D.C.’s Officials Are Blocking High School Graduation and College Opportunity for Hundreds of Students
Every public school building in Washington D.C. stands empty today. But some have stood empty for years, because elected officials are defying a law that requires that they offer the buildings to charter school operators. The human cost of their intransigence: hundreds, perhaps thousands of D.C. children who fail to graduate from high school and never go on to college.
And now that Congress’s stimulus bill includes $725 million less for D.C. than for the smallest state, making our coming fiscal crisis that much deeper, the financial cost of that intransigence will be particularly painful. If the mayor were willing to turn the empty buildings over to charter operators rather than let them rot, she would generate significant rent, plus tax revenue as the operators paid to renovate them.
The previous two mayors handed 12 and 14 buildings to charters, each in just one four-year term. In her fifth year in office, Mayor Muriel Bowser finally agreed to release one last summer, after angry citizens launched a campaign demanding that she “end the list” of almost 12,000 students on charter waiting lists by turning over empty buildings. (Charters are public schools, operated by nonprofit organizations and authorized by a board appointed by the mayor. They do not charge tuition and they are not allowed to select their students.)
Consider just the eight available school buildings in D.C.’s three poorest wards, 5, 7, and 8: Fletcher-Johnson, Kenilworth, Langston, Malcolm X, Marshall, Springarn, Wilkinson, and Winston. (Malcolm X, Wilkinson, and Kenilworth are partially used by other D.C. government departments.) Given their square footage, they could easily educate 5,000 students, without displacing the other departments.
How many of those 5,000 would graduate from high school? Let’s compare graduation rates from the city’s district and charter high schools. But let’s do it fairly: Let’s eliminate the district’s selective schools, which get to pick the strongest students—plus Wilson High School, whose affluent zone is selective by geography. And let’s eliminate all “alternative schools,” which educate many over-age students. Finally, because so many of D.C.’s low-income students are behind their grade levels and need an extra year to finish high school, let’s compare how many graduate within five years.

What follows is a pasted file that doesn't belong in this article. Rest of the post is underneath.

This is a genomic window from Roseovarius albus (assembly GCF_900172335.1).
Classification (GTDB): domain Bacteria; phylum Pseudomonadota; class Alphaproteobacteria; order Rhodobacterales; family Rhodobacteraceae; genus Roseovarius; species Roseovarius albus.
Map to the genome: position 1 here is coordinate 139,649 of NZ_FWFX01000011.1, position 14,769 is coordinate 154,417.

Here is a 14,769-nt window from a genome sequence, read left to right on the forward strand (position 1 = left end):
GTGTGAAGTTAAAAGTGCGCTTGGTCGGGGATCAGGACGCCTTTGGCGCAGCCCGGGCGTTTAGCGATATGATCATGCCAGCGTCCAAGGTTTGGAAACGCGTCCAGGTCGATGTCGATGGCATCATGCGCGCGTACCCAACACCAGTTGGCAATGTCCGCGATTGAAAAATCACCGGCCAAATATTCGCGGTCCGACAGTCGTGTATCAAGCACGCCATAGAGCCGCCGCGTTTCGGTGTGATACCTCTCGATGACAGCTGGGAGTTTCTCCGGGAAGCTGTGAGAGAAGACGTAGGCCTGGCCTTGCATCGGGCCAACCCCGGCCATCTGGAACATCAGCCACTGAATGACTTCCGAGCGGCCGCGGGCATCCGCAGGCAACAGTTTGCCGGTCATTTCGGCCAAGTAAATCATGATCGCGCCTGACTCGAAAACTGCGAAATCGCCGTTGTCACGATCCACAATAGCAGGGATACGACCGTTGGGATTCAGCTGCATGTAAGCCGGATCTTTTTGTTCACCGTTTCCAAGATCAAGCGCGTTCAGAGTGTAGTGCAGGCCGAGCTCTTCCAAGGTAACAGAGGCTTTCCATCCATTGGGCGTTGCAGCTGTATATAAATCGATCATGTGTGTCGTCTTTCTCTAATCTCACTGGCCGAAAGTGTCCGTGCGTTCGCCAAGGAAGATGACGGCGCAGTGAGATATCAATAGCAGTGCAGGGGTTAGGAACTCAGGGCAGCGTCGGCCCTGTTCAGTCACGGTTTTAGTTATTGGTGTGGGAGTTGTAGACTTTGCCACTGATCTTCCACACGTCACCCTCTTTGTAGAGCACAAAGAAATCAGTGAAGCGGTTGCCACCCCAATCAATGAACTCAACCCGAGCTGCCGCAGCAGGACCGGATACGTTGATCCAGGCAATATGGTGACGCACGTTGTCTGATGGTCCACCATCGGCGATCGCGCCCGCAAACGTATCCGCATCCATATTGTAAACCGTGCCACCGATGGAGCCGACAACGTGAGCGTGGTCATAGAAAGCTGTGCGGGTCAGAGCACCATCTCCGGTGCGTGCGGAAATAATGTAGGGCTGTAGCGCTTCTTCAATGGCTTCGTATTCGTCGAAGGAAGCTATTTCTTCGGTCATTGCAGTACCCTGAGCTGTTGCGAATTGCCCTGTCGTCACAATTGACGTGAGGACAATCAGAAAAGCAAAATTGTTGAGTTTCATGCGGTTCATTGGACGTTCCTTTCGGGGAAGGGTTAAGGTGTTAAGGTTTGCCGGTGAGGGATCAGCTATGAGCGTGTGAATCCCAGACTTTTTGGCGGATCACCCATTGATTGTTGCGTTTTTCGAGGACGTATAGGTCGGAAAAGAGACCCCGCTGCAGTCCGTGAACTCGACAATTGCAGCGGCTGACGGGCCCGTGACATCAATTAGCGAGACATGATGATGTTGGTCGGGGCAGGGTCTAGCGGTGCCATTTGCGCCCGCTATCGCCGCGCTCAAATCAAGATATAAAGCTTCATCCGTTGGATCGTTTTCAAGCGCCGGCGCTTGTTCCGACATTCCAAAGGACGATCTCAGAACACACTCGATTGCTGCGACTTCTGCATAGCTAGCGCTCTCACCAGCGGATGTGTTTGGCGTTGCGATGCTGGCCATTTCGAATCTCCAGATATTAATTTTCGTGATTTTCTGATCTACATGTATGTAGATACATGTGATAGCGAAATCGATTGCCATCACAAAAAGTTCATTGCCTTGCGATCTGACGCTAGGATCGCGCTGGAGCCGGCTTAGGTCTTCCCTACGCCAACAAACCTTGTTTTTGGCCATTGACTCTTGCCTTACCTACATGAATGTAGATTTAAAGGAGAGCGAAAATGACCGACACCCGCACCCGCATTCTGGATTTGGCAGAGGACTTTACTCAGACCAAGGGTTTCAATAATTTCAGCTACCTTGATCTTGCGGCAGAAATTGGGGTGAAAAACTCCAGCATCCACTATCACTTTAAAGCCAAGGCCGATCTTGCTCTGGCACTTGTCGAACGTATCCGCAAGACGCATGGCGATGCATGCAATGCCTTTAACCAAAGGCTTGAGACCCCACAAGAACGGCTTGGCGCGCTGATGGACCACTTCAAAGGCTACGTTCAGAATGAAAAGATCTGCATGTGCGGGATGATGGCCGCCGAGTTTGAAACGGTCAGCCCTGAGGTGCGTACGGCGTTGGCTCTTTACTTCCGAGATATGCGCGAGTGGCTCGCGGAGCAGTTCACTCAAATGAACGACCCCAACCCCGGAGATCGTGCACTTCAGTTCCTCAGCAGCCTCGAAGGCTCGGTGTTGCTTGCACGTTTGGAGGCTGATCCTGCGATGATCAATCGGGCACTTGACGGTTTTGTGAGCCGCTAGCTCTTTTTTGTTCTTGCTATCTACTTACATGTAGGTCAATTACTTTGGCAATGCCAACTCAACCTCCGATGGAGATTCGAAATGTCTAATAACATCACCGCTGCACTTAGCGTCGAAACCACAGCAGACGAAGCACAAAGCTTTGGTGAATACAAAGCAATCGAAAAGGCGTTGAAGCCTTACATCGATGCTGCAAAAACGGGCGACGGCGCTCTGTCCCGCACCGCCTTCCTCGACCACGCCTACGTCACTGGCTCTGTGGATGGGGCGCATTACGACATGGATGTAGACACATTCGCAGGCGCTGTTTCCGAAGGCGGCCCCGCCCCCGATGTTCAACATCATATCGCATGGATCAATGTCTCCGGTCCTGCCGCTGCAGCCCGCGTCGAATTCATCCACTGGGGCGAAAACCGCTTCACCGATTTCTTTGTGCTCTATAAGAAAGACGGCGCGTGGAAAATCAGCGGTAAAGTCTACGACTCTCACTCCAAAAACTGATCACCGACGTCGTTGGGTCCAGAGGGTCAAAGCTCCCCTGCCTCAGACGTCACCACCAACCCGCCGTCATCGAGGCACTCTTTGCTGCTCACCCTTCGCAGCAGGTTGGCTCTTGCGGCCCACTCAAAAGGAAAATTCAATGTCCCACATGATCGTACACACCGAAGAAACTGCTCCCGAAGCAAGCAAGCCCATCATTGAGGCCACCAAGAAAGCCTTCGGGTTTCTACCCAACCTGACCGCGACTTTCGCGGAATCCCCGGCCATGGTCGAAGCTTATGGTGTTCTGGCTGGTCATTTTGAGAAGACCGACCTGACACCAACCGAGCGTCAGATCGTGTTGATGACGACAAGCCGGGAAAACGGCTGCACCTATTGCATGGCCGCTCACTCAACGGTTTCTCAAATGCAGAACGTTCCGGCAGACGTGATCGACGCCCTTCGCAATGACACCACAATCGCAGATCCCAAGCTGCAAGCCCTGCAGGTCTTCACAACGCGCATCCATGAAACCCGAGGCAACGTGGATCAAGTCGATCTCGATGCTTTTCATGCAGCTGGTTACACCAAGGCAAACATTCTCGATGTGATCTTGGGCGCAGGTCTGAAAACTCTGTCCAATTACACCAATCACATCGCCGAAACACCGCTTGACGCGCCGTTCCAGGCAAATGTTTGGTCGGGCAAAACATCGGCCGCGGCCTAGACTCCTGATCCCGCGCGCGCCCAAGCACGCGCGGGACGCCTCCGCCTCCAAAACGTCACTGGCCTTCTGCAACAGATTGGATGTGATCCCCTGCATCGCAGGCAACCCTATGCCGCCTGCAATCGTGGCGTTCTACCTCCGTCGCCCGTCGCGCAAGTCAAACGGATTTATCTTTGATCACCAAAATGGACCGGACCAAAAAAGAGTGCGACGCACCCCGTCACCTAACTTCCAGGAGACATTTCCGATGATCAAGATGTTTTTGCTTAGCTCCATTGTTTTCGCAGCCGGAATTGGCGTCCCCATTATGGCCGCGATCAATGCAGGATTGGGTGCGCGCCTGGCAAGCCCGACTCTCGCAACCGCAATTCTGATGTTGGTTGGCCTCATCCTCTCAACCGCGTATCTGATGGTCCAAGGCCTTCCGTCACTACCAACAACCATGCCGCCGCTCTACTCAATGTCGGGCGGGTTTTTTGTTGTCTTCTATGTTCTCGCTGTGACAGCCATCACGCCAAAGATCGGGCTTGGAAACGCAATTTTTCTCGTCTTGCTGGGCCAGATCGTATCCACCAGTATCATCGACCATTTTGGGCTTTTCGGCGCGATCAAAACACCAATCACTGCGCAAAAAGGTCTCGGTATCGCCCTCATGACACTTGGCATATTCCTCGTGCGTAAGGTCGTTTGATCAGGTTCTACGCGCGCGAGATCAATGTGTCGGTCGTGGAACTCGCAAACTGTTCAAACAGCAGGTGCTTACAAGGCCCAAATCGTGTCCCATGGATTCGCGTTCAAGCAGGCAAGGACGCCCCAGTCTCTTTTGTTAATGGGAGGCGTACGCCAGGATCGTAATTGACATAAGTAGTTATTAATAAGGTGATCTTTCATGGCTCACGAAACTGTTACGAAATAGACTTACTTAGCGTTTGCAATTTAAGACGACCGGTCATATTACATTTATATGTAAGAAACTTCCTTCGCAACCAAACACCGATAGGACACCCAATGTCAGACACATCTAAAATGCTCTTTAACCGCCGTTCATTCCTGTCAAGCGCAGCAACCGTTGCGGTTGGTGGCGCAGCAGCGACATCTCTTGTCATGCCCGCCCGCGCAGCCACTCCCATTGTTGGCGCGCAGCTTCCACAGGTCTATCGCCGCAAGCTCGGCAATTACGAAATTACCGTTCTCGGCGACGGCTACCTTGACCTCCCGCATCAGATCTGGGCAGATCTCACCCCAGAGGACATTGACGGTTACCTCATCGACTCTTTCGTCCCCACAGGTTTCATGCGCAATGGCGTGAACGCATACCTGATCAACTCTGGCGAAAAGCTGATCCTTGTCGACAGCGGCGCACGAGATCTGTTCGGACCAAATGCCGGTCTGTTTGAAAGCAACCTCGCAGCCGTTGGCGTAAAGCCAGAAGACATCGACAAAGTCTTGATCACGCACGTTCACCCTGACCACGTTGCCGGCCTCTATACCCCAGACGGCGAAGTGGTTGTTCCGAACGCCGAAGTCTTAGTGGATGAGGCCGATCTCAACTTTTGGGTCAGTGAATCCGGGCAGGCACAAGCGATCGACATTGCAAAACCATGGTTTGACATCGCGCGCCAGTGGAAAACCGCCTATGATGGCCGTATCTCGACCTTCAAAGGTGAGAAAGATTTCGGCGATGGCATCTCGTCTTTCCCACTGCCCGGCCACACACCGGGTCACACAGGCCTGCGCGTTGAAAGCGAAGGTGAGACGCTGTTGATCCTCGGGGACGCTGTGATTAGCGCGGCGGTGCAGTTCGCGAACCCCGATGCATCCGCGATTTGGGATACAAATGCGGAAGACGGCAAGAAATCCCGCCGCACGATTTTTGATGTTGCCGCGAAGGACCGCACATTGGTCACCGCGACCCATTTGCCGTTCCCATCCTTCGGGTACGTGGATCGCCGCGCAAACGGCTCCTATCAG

The eight remaining high schools in D.C. Public Schools (DCPS), which had 1,348 students in the cohort that began ninth grade in 2014-15, had an average five-year graduation rate of 72.9 percent by 2019. The 16 chartered high schools, with 1,107 students in the cohort, averaged 88.4 percent. If the 1,348 DCPS students had attended charter schools and that 88.4 percent average had held, 209 more students would have graduated. Virtually all of them would have been accepted to college, and more than six in 10 would have enrolled.
The other 3,652 empty seats in those three wards could go to chartered elementary and middle schools. Charters in wards 5, 7 and 8 vastly outperform district schools on every measure, so these 3,652 students would have entered high school with a much better shot at graduation and college.
One can look at PARCC scores, where almost twice as many ward 5, 7, and 8 charter students as DCPS students (in non-selective schools) are proficient.
Or one can look at the city’s new five-star rating system for schools. In Wards 5, 7, and 8, there are 19 charter schools rated four or five stars—the equivalent of “A” and “B” or “good” and “excellent.” Only four non-selective DCPS schools in those three wards earned such ratings.
And empty buildings aren’t the entire story. As of 2017-18, 14 DCPS schools were more than half empty, all but three of them in wards 5, 7, and 8. In the past, DCPS has allowed only a few charter schools to co-locate in its buildings.
Those 14 schools have an estimated 6,500 empty seats. By encouraging co-location and releasing the eight available school buildings, Mayor Bowser and DCPS could almost eliminate the charter school waiting list. Meanwhile, they could charge rent to the co-locating charters, increasing DCPS revenues at a time when the city will desperately need the money.
If 1,348 more seats in high schools would result in 209 more students graduating from high school, imagine what 11,500 seats throughout PreK-12 would do. Given the performance gap between charters and district schools in low-income wards, such a change might eventually allow a thousand more students to graduate from high school and go on to college, every year.
This is the price D.C.’s low-income children are paying for their elected officials’ bias against charter schools.
Those officials might argue that opening up all this space to charter schools would drain children and dollars from DCPS. But are the mayor and city council elected to protect DCPS or to educate the city’s children?